Sunday Morning Orel: Season 2b (episodes 21-25) THIS IS THE ONE WITH THE CREEPY ICE CREAM GUY



Welcome and welcome back, dearly beloved.  If anyone is here for the first time, please raise your hand so the rest of you can turn around and stare you.  Thank you.  Today we will be continuing our Lent season journey through the 2005-2008 Adult Swim series “Moral Orel.”  This week, we are continuing our journey through season 2 — specifically “Praying” through “Courtship.”  In its infinite wisdom, all episodes are available on Hulu.  When there is a question about viewing order, we follow the Correct Doctrine of production order as listed here.



Orel is a lonely child, and uses his relationship with God as a substitute for having people who care about him.  Wow I relate to that.  So when he suddenly finds talking to God hard, he’s understandably distressed.  Fortunately, he gets help from Stephanie, who is still my the coolest character.  He learns what a lot of westerners learn: sprinkling a little Buddhism on your fundamentally Christian background can freshen things up like putting a little cardamon in your pancakes.  Later, Orel learns that authority figures are above the law and should get away with everything, but if people are weaker than you don’t let them get away with anything. ever.  Orel then learns about the theory of evolution and his friend Doughy finds out what it is like to be wanted.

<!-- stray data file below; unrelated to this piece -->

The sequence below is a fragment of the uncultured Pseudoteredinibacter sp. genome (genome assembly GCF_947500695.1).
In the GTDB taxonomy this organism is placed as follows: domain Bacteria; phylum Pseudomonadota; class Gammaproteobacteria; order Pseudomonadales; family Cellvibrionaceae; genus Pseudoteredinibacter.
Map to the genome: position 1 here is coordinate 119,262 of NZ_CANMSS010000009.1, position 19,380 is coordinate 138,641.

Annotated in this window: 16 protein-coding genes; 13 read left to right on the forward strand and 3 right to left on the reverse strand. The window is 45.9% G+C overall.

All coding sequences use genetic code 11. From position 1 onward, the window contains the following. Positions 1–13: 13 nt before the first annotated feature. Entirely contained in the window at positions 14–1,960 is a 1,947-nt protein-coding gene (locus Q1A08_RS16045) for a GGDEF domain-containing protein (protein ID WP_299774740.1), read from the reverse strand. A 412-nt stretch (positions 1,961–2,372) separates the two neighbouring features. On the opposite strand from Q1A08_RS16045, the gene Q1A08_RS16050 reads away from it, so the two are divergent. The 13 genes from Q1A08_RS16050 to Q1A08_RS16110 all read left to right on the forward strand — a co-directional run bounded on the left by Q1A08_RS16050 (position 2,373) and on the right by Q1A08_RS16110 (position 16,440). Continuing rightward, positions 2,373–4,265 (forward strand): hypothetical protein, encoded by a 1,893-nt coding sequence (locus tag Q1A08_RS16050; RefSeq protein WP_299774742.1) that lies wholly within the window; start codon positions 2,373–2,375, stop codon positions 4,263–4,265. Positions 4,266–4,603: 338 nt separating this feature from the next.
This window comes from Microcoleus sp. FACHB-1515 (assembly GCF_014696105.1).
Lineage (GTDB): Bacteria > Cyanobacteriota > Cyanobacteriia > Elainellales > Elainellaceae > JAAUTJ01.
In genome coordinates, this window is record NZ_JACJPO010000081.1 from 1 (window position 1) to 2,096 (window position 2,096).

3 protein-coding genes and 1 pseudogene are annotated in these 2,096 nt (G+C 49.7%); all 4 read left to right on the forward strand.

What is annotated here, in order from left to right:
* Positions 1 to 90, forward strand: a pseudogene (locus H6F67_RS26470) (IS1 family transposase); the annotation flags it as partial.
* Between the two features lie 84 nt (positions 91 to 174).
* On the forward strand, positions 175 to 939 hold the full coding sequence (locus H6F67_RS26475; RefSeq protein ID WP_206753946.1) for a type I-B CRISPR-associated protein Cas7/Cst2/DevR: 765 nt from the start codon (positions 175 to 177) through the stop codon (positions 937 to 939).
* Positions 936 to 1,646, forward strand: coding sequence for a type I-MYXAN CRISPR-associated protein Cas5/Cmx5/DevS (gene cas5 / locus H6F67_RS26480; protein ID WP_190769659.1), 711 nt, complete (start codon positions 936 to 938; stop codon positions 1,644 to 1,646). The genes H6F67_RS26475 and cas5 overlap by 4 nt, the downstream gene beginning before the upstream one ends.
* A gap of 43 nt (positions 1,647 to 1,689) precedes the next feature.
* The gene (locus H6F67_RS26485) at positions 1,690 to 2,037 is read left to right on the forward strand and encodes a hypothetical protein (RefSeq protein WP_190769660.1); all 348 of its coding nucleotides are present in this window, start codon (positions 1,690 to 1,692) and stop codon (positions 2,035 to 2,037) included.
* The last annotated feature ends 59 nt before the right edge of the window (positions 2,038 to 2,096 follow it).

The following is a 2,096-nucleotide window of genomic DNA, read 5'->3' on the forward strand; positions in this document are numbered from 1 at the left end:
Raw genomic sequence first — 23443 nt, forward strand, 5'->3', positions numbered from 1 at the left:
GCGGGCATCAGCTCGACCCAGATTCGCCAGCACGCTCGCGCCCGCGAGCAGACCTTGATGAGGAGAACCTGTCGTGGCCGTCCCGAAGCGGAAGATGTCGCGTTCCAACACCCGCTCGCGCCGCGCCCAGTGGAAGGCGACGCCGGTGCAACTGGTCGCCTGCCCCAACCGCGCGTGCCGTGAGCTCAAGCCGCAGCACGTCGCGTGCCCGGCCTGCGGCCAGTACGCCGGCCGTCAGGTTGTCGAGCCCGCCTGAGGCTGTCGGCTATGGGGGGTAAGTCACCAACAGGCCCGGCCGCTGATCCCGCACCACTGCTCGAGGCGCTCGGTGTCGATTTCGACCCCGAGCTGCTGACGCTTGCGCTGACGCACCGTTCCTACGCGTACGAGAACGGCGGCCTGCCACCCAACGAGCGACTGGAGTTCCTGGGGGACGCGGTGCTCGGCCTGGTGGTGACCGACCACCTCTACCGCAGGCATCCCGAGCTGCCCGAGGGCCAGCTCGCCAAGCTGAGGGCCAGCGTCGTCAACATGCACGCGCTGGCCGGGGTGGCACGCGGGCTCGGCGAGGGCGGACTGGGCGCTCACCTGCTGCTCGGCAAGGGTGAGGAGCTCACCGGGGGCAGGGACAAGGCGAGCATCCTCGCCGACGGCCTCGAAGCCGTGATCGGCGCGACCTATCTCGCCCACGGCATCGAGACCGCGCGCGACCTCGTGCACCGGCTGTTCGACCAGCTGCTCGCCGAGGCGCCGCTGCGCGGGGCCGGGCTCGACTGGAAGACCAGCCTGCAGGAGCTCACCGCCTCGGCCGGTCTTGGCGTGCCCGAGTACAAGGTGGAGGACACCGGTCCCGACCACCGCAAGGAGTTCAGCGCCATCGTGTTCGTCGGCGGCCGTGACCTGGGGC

So this is where the show stops being polite and starts getting real!  Ok, not really. It was never polite. And it’s been steadily inching deeper and deeper into complex areas.  But it is in the second half of the second season where Moral Orel lays all its cards on the table and shows us where it is going.  Season 3 is a work of art, but these last ten episodes of season 2 are special in and of themselves.